VICTIMS of petty crimes have been urged to shun Facebook pages and report all incidents to the police...even though there is no guarantee an officer will investigate them.

Chief Insp Rob Huddleston, Colchester’s district commander, said it was important his team had details about everything even though staffing levels meant officers would not be able to attend all the time.

Speaking to Colchester Council’s crime and disorder committee, Mr Huddleston said police had to prioritise each case individually on whether anyone was in danger and whether a conviction was likely.

He said:”We do an assessment on threat, harm and risk - and if there is a threat to life or of serious violence then you will get a response.

“For more minor crimes - for example a shed burglary - there is a further assessment done around investigative opportunities.

“We have to ask ourselves - is there any way we can solve this crime?

“If it is a shed in a field, no CCTV, no lights which was burgled and there are no forensic opportunities it will likely become a desk-based investigation.

“Everyone taking those reports are trained crime investigators and if there are investigative opportunities it will be passed to an officer.

“If there are no investigative opportunities the priority will change to victim care.

“They will then be asked a number of questions to assess their vulnerability and if the person is not best equipped to deal with being a victim of crime then it will also be assigned to an officer.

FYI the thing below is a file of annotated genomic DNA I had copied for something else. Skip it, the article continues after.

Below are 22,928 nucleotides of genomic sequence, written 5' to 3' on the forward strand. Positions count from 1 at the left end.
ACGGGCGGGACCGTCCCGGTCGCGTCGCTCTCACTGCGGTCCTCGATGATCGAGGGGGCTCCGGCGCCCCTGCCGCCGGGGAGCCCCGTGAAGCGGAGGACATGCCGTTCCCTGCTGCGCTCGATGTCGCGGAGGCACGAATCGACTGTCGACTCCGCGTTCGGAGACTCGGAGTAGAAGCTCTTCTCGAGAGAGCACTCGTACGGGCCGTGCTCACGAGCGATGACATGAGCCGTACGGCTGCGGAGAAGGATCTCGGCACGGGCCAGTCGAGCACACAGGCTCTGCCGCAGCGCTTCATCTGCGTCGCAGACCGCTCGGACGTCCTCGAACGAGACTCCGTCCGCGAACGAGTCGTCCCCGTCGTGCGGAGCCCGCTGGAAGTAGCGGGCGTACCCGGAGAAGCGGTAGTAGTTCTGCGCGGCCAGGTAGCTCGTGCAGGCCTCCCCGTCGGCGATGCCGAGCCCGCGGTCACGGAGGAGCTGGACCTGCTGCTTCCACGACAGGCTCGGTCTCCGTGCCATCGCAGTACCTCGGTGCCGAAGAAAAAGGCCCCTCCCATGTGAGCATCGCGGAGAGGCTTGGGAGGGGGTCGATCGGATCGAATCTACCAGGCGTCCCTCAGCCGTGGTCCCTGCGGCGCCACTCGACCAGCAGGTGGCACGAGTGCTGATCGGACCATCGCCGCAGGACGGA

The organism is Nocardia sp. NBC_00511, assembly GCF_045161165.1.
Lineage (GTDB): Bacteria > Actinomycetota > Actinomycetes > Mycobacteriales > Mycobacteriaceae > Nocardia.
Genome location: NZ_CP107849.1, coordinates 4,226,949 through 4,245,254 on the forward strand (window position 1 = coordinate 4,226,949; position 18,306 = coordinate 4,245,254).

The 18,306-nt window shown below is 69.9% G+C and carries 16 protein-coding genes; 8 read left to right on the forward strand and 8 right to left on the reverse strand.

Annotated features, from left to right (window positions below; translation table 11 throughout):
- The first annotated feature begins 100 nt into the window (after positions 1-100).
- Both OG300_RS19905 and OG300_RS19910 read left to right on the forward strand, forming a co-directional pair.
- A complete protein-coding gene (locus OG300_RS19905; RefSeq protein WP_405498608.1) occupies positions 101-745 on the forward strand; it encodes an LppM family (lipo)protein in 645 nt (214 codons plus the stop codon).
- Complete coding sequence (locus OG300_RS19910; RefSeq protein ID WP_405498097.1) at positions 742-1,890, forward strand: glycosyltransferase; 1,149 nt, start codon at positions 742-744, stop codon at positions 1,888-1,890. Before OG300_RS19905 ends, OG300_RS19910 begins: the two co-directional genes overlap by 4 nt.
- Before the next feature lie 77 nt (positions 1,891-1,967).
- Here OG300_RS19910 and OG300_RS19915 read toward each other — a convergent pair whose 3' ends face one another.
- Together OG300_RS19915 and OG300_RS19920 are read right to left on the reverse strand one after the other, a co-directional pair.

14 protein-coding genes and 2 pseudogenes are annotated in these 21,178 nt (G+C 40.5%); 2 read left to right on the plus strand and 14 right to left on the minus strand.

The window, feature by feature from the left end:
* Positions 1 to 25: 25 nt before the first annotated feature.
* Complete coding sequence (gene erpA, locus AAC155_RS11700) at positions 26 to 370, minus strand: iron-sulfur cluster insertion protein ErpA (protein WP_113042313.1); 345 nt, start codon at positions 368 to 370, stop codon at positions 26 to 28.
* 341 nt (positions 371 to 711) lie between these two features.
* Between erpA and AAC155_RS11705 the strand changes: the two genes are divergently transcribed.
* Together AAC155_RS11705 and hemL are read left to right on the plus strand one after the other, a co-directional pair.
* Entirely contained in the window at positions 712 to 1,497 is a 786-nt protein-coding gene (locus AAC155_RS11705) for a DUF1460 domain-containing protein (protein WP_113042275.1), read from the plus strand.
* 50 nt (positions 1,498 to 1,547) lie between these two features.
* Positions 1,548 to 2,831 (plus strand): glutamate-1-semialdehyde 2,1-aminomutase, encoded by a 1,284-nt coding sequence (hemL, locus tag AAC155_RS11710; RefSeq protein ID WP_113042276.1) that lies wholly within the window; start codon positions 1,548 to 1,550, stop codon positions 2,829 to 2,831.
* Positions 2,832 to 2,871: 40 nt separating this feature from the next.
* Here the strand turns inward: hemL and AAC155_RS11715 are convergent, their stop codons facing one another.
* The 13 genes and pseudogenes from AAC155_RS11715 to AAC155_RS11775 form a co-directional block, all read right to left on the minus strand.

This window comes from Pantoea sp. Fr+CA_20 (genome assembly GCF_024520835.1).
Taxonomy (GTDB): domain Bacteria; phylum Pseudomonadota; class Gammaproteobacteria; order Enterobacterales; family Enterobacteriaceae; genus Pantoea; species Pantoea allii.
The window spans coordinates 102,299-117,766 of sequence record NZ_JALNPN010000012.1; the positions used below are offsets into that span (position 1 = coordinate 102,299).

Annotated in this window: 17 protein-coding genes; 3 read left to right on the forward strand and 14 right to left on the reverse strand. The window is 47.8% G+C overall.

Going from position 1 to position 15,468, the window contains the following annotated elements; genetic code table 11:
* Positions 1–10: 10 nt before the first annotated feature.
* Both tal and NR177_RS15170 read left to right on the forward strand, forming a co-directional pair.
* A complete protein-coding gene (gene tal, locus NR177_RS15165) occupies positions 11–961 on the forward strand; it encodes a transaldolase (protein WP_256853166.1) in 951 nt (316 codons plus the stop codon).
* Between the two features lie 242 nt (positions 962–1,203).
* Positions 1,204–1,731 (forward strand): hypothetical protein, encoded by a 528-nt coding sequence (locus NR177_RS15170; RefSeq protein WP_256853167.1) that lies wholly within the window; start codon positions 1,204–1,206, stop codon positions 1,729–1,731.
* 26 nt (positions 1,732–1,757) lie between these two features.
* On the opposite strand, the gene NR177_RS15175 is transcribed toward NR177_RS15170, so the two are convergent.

“If there are a number of crimes in the same area there may be an opportunity to build a bigger picture.”

Mr Huddleston said reporting crimes exclusively on social media was unlikely to help them be solved and said they could not be investigated unless they are reported to the police.

“I need people to report the crime to us,” he said.

“I have had emails and messages from councillors criticising us for not investigating things they have seen on Facebook.

“But when I have looked into it, the crimes have never been mentioned to us.

“Don’t just put it on the Facebook group - pick up the phone and call 101 or report in our website which has been redesigned to make reporting simple.

“If you have got time to report it on Facebook then there is time to report it to us.”

Mr Huddleston also revealed crime had gone up by 15.1 per cent in Colchester in the last year - less than the Essex-wide average of 17 per cent.

He said reasons for that could be because of the way crimes are recorded - with some individual incidents counting towards three crime categories.

To report crimes online visit